The United Nations refugee agency has raised asked the Government of Ukraine to investigate the recent murder of a Congolese asylum seeker in the country.“We are shocked by the murder last weekend in the Ukrainian capital Kyiv (Kiev) of an asylum seeker from the Democratic Republic of the Congo,” said William Spindler, a spokesman for the UN High Commissioner for Refugees (UNHCR).The 19-year old asylum seeker arrived in June 2007 in search of international protection and approached the agency’s non-governmental organization (NGO) partner NGO in Kyiv for legal assistance and was officially registered as an asylum seeker.His body was found on the night of 27 January, with numerous knife wounds and police have indicated that there is no known motive. “The United Nations Office in Ukraine, UNHCR and the International Organization for Migration have expressed to the Ukrainian authorities their grave concern over this murder and requested that a thorough investigation be conducted, including the possibility that it was a racially-motivated attack, and keep them informed of the outcome of the investigation,” Mr. Spindler said.Last June, UNHCR expressed concern about the rise in attacks on asylum seekers and refugees in Ukraine. In 2007 some 17 persons of concern reported to UNHCR such incidents in Kyiv alone, “including unprovoked attacks, beatings and verbal abuse,” the spokesman said.In January, organizations monitoring the situation noticed an increase in the number of incidents of violence against people of different ethnicity both in Kyiv and in other parts of the country.UNHCR praised the Government for taking steps to address the problem, including appointing a special ambassador to address this problem. 1 February 2008The United Nations refugee agency has raised asked the Government of Ukraine to investigate the recent murder of a Congolese asylum seeker in the country.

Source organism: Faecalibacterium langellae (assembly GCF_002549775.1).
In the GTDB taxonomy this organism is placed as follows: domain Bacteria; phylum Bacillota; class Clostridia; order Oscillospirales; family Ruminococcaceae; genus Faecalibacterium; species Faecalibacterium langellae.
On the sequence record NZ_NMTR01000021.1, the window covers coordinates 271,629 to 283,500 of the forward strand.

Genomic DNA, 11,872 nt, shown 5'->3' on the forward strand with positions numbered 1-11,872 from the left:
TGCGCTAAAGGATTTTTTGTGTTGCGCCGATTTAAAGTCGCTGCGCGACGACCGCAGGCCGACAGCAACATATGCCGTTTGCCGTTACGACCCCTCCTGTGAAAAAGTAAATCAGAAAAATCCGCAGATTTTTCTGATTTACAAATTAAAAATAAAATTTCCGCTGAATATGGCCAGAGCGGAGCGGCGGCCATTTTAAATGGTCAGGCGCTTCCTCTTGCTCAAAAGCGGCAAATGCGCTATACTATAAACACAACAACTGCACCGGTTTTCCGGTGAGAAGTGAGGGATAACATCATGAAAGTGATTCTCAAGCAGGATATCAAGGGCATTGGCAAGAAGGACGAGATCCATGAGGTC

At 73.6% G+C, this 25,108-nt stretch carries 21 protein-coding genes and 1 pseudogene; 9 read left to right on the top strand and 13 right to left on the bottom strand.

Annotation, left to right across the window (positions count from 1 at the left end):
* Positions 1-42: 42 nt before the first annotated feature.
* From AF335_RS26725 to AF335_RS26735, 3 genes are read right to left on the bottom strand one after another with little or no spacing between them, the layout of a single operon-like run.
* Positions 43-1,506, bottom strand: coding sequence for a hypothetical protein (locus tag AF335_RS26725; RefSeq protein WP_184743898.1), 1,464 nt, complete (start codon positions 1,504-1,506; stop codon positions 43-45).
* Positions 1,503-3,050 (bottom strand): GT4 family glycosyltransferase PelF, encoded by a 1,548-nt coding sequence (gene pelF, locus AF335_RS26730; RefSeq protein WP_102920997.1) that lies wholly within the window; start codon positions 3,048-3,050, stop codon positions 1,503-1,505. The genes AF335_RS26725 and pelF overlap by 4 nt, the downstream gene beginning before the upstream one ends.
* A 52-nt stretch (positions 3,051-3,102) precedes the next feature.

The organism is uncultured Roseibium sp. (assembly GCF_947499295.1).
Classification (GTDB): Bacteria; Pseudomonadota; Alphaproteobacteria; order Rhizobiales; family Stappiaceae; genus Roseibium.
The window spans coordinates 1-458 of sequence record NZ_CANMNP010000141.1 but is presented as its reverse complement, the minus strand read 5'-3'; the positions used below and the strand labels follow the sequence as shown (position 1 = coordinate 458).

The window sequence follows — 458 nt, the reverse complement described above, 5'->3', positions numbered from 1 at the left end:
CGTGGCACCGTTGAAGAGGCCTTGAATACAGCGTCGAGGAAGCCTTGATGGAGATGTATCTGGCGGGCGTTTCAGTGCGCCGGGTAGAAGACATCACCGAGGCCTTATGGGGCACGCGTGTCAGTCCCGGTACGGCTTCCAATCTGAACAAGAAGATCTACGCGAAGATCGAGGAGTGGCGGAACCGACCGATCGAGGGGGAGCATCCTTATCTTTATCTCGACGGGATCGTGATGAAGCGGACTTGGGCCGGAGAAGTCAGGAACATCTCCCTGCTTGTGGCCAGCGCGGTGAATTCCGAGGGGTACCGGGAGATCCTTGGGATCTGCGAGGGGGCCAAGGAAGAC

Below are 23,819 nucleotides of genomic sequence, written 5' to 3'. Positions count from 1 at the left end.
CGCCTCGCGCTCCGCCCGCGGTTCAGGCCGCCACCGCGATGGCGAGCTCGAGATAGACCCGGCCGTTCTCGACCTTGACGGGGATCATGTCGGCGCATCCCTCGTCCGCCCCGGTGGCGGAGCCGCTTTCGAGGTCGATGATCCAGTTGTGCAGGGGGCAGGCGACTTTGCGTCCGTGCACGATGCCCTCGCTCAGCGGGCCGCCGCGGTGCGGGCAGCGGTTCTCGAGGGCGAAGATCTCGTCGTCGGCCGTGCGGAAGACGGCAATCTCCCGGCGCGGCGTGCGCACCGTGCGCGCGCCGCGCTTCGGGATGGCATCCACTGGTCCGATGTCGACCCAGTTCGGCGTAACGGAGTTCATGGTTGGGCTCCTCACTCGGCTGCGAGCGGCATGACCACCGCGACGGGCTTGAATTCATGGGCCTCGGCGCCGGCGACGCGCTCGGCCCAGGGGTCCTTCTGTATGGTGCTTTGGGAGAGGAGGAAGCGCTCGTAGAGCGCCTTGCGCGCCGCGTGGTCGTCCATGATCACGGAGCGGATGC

Other projects and initiatives include the ID4D partnership with the World Bank, which aims to help countries realise the transformational potential of responsible digital identification systems, and the High-Level Panel on Digital Cooperation, launched by the UN Secretary-General in July 2018 to strengthen inter-governmental cooperation in the digital space.There is an urgent need for data and statistical systems funding, said Ms. Mohammed, which currently remains limited, and for political, technical and advocacy support in all areas.Data literacy must be developed, she added, as well as “innovative tools and data visualization platforms, which allow users to understand data intuitively and interact seamlessly with data in real time.”“UN country teams of the future,” she said, “must be fully equipped with the right skills and capacities to harness the opportunities offered by all types of data and innovation, including emerging technologies such as big data, artificial intelligence, blockchain, robotics and drones.”Ms. Mohammed concluded by inviting all data innovators to work with the UN and help absolutely no one is left behind. To find out more about how digital technology is being to tackle some of the world’s biggest problems, listen to this recent episode of our flagship podcast The Lid Is On. “While it is clear that the data revolution is having an enormous impact, it has not benefited everyone equally,” said Ms. Mohammed, adding that, to achieve the 17 Sustainable Development Goals (SDGs), better and bigger data is needed: “With accurate, representative, inclusive and disaggregated data, we can understand the challenges we face, and identify the most appropriate solutions for sustainable development.The UN deputy chief outlined other ways that data can improve lives: “It means students can find out about job opportunities and women can learn about laws protecting them from discrimination. It means citizens can monitor how their governments are performing and hold decision-makers to account. It can strengthen trust in public institutions and unveil new opportunities.”The United Nations, said Ms. Mohammed, is leading global efforts to integrate data and information systems. One example is the Open Data Hub for the Sustainable Development Goals, a tool which provides decision makers with accurate data for informed policy and advocacy.Another is the global SDG indicator website – which gives users access to all available global information and enables them to see interactive stories about progress on implementing the 2030 Agenda – and UN Global Pulse, which partners with UN experts, governments, academia and the private sector to harness big data for development and humanitarian action worldwide.Ms. Mohammed also mentioned the work of the United Nations Centre for Humanitarian Data, based in The Hague, which is increasing the impact and use of data throughout the humanitarian sector, ensuring that aid workers around the world can access information they need to make fast, life-saving, informed decisions.